3. Bruner’s ideas of representation are very relevant to geography. We should seek ways to use enact learning – e.g., House et al. (2012) ‘Risky fieldwork’ in Teaching Geography, Summer, outlines how students can display data while they are still ‘in the field’ using ‘human graphs. We should use opportunities to use visual representations whenever we can (e.g. diagrams, photos, maps) because students find concepts easier to understand when taught in this way compared to symbolic representation in words and numbers.
  • Roberts, M. (2023) Geography Through Enquiry: Approaches to teaching and learning in the secondary school, Second edition. Sheffield: Geographical Association, p 53 on Bruner’s ideas on accessing data.
  • Roberts, M. (2003) Learning through enquiry: Making sense of geography in the key stage 3 classroom, Sheffield: Geographical Association, pp 23-4 and page 105 for active numbers.

Lev Vygotsky

Vygotsky identified the difference between what learners can do without help and what they can do with help which is called the zone of proximal development. It is an important idea in social constructivism. 

If learners are given some support, they can be assisted to develop their conceptual thinking and they achieve a higher level. This is the basis for scaffolding learning. If the task is beyond their zone of proximal development, it will be beyond what they are capable of achieving even with support.

Vygotsky saw interaction with peers as an effective way of developing skills and strategies. He suggested that teachers use cooperative learning exercises where less competent children develop with help from their more skilful peers, working within the zone of proximal development.

  • Read Roberts (2023) Fig. 2.1, Vygotsky’s zone of proximal/potential development (ZPD)
How is this important for learning geography?

When planning geography activities, the challenges presented to students should be just beyond what they can do without help. Students need the intervention of the teacher and their support to assist their learning – this is often described as scaffolding. 

‘Scaffolding’ is based on Vygotsky’s ideas that students should be given ‘light assistance’ to handle problems they cannot solve on their own. In geography this means asking students a leading question, suggesting, correcting – so they can find the answer for themselves. It does not mean telling them!

To use scaffolding well a teacher must have a precise knowledge of the characteristics and starting point of the learner. It aims to enable learners to attain higher levels of understanding than they could on their own so they ultimately achieve independence.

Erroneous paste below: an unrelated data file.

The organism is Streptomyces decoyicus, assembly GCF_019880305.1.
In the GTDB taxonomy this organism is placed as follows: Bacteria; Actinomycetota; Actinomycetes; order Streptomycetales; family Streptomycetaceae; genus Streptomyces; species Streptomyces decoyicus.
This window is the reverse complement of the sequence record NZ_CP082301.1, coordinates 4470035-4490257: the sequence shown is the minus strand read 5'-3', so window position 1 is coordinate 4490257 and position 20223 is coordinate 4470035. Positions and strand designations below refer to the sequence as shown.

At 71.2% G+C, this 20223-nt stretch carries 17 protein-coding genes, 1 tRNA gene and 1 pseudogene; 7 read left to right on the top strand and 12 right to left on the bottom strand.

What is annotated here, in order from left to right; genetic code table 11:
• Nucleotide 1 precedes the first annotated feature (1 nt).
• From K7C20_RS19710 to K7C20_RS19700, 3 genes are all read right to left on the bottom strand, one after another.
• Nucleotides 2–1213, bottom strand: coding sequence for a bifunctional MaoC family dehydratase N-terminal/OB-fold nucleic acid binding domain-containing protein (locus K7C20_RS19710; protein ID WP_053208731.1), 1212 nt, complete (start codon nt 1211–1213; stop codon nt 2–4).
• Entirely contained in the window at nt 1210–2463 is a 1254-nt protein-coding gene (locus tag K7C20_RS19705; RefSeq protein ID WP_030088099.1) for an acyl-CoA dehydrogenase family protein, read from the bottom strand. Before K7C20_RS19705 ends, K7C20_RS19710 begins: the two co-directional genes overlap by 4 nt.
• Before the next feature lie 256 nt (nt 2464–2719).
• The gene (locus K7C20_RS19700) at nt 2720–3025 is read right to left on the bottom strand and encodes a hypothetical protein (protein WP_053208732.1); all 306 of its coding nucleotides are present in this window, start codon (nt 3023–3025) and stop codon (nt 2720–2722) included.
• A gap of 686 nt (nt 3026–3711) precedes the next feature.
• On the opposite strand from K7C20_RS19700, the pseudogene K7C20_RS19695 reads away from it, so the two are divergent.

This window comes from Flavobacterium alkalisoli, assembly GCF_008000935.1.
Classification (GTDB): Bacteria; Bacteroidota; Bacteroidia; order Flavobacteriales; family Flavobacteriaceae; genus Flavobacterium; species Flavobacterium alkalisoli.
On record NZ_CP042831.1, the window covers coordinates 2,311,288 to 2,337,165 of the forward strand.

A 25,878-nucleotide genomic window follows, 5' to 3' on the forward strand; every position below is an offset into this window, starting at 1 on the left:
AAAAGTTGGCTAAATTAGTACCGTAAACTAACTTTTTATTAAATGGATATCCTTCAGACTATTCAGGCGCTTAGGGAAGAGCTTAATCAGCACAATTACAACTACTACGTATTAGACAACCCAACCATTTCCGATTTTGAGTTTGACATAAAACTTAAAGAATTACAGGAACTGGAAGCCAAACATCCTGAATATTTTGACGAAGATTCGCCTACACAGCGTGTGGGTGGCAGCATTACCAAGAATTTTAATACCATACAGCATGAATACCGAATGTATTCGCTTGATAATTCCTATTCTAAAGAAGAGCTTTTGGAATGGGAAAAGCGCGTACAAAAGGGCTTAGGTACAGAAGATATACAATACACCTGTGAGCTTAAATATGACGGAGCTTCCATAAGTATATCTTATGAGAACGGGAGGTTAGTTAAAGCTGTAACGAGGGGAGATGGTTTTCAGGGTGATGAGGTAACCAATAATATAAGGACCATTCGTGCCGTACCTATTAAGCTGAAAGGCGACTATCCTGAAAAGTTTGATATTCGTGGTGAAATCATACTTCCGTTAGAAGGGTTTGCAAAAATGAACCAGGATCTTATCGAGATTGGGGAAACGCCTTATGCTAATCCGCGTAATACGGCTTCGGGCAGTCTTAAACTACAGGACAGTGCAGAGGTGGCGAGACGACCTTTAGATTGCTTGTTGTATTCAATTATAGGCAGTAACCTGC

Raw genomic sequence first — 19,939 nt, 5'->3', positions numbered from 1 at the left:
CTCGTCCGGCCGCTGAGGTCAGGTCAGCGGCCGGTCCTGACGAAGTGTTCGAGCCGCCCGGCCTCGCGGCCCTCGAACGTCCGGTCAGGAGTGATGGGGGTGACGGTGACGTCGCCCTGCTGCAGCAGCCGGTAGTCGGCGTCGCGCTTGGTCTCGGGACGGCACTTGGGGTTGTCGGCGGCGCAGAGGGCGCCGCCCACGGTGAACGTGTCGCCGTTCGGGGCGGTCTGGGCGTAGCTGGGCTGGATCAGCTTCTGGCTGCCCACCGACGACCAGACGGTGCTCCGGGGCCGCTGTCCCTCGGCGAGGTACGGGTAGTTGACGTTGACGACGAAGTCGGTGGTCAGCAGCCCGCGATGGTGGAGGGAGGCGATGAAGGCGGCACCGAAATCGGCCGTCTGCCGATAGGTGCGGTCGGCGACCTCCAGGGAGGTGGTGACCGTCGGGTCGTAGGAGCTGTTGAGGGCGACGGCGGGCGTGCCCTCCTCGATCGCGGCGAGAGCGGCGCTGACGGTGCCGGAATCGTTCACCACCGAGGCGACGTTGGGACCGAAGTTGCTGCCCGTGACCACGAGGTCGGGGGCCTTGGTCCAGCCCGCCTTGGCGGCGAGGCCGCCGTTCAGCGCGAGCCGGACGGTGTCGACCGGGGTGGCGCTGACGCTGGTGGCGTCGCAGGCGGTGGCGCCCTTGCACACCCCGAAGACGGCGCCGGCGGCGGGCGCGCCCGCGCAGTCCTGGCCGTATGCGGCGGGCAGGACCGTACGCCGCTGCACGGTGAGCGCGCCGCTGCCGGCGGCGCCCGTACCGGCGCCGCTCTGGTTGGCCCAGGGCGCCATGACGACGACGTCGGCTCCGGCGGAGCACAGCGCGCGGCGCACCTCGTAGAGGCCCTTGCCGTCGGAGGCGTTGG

A large part of teaching involves successfully deploying scaffolding in the classroom, for example when designing a worksheet, structuring a task or setting up an activity.

  • Bustin, R. (2017) ‘Teaching a good geography lesson’ in Jones, M. (ed) The Handbook of Secondary Geography, Sheffield: Geographical AssociationChapter 11 pp 140-1.
  • Leat, D. (1998) Thinking through geography, London: Chris Kington Publishing, pp 159-160.
  • Roberts, M. (2003) Learning through enquiry: Making sense of geography in the key stage 3 classroom, Sheffield: Geographical Association, pp 28-31.
  • Roberts, M. (2011) What makes a geography lesson good?, A paper based on a lecture given at the 2011 GA Annual Conference.
  • Roberts, M. (2023) Geography Through Enquiry: Approaches to teaching and learning in the secondary school, Second edition. Sheffield: Geographical Association, p 21.

Learning through language

Vygotsky believed we need to provide students with the opportunities to use language, particularly talk, to shape their thoughts. Later research by Barnes (1992) showed how students exchange ideas through talk in the classroom to build up ‘common knowledge’. Exploratory talk is important according to Mercer (1995/2000) this is where students engage critically but constructively with each other’s ideas.

How is this important for learning geography?

The use of language – speaking, writing, reading and listening – is central to the development of students’ thinking and learning in geography. Literacy is a vehicle to develop subject knowledge and understanding because it helps students to structure thoughts, reason arguments and sift information..

Geography teachers must provide students with the opportunities to use language to shape their thinking through discussion and through writing. They should make good use of purposeful, small group discussions that actively involve all students so that they can clarify and develop ideas through both talking and writing.

They should encourage them to be tentative and exploratory in their discussions in geography lessons, and not always look for them to give ‘right’ answers. Personal and expressive forms of language, both oral and written, reveal what students feel, believe and think in geography and give the teacher essential insights into their understanding.